Background: Bias-based bullying is a serious phenomenon having a negative impact on the well-being of children with socially devaluated identities or attributes. Driven by social-cognitive factors of stigma, intergroup theories and strategies are needed to tackle this form of bullying. The aim of the GATE-BULL project was to develop and evaluate a serious game and classroom lesson plan to encourage bystander intervention in weight-, ethnicity-, and religion-based bullying situations.
Methods: The intervention was a 4-week school-based intervention targeted at 9–13-year-olds tested using a quasi-experimental design. In total, 578 children from The Netherlands, Scotland and Greece were included in analyses. Measures on self-efficacy and intention were self-construed; measures on intergroup anxiety and attitudes, moral disengagement, and peer norms were adapted from other research. Hypotheses were tested using MRA.
Findings: Results of The Netherlands show that children in the intervention group reported a more positive peer norm (p=.048, d=0.40); minority children reported higher confidence to defend other minority children (p=.010, d=0.65); and majority children reported to be less anxious towards Muslim children (p=.037, d=0.41). In Scotland, children reported higher intention to defend overweight children (p=.01, d=.25). In Greece, no effects were found.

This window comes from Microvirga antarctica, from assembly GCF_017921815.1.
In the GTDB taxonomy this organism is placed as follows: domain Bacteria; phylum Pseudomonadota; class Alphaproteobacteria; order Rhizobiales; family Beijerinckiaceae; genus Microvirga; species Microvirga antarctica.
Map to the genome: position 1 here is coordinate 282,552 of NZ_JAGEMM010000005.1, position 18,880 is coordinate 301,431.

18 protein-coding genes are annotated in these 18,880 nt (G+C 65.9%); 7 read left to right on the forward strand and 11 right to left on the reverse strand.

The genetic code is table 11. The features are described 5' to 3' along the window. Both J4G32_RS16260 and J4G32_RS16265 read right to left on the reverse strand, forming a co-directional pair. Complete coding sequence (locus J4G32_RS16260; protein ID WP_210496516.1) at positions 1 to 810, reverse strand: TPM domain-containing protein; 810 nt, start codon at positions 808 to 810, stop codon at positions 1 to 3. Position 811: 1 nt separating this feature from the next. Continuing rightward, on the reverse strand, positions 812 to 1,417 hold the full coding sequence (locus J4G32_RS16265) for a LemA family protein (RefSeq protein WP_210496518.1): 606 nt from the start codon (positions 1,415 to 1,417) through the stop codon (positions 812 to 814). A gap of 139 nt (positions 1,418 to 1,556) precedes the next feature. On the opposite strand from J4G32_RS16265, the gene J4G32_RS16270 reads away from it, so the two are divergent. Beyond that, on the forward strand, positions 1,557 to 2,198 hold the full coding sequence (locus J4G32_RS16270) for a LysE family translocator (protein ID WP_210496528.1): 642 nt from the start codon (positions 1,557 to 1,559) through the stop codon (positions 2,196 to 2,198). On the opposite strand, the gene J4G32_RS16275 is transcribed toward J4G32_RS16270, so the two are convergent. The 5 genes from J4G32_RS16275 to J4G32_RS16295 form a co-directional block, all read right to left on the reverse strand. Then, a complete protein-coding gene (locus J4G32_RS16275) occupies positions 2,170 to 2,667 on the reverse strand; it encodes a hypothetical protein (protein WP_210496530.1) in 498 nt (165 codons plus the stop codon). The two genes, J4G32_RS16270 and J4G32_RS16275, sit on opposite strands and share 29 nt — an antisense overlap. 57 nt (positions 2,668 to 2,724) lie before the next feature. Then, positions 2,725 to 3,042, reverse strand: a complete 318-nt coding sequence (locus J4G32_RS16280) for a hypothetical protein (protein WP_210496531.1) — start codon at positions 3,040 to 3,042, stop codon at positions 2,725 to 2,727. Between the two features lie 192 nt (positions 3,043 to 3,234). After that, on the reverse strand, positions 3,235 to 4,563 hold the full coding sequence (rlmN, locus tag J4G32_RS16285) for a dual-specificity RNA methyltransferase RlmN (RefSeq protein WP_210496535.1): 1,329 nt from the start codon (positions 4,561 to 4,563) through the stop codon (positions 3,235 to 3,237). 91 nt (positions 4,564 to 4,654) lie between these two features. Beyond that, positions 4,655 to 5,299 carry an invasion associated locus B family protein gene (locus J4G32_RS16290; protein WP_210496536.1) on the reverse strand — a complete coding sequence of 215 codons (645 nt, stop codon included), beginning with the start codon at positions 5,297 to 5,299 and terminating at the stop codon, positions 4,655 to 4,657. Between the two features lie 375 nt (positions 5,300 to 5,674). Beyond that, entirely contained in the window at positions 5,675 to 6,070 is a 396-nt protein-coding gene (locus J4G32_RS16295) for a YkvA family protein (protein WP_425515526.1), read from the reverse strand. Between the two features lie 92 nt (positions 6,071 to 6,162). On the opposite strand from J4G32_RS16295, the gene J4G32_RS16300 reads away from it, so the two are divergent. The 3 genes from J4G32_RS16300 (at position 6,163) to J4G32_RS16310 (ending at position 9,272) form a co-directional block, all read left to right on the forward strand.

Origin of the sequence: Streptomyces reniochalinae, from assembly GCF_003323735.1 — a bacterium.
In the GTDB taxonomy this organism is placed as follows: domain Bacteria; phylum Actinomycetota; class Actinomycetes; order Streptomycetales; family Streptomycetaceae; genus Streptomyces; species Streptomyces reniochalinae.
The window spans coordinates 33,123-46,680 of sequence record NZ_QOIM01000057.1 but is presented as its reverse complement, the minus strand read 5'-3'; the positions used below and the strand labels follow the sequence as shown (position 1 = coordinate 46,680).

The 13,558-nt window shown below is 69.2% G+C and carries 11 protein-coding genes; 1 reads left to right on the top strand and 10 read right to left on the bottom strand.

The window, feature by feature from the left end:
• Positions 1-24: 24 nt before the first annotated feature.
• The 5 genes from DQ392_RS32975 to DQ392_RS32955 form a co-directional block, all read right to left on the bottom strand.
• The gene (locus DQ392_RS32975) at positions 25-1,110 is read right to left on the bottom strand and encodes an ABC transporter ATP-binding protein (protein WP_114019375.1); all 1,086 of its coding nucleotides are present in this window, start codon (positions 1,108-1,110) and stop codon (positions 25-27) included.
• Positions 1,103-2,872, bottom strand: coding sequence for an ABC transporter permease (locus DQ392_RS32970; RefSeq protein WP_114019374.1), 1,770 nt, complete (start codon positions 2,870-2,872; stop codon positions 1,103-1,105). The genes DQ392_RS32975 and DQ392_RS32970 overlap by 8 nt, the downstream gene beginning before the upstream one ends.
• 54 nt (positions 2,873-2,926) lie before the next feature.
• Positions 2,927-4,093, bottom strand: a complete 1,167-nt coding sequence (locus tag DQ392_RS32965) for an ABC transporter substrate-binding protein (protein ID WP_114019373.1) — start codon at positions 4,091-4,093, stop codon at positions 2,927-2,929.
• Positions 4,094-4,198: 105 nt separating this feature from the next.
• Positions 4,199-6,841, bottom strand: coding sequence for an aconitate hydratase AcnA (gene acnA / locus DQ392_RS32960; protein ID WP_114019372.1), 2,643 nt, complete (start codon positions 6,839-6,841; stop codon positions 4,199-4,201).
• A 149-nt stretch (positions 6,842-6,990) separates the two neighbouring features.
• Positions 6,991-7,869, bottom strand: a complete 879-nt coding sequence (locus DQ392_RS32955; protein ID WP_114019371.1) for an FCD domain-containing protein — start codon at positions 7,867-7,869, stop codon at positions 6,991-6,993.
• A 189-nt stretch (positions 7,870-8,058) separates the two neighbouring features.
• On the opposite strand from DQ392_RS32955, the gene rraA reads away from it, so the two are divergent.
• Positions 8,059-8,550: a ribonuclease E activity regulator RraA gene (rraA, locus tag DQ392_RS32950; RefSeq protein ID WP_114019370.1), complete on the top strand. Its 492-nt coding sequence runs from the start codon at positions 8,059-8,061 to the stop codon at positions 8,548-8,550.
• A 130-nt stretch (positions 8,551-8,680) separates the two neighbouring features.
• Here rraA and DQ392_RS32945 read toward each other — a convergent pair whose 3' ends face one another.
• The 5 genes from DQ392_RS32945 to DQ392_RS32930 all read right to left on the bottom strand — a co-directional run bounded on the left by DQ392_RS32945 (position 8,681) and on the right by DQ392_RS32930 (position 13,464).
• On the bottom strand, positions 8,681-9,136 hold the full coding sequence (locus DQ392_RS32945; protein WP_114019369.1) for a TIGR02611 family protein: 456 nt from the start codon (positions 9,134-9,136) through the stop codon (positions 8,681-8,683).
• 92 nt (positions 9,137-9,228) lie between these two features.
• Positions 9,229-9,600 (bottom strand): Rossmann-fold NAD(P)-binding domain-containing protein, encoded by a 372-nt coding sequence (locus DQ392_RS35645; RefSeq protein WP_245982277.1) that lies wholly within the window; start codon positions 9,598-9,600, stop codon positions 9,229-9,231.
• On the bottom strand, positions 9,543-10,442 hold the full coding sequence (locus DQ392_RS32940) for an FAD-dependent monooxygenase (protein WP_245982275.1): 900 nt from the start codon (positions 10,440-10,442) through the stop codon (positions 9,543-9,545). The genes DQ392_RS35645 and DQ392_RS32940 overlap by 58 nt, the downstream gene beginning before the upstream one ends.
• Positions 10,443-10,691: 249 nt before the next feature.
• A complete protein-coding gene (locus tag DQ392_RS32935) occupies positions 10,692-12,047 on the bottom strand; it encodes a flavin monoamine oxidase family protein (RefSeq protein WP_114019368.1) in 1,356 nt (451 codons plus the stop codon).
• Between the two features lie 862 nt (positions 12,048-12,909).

Discussion: The intervention was received well by teachers and children and had some important effects on determinants of bystander behavior. The intervention was less effective in Scotland and Greece, which could be attributed to only white schools being included in the trial. The intervention shows much potential in setting a more inclusive classroom norm. However, additional research is recommended.
GATE-BULL: Using a GAmes approach to TEach children about prejudice-based BULLying
|Conference||35th Annual Conference of the European Health Psychology Society|
|Abbreviated title||EHPS 2021|
|Period||23/08/21 → 27/08/21|
- discriminatory bullying
- serious gaming
- bystander behavior
- School-based intervention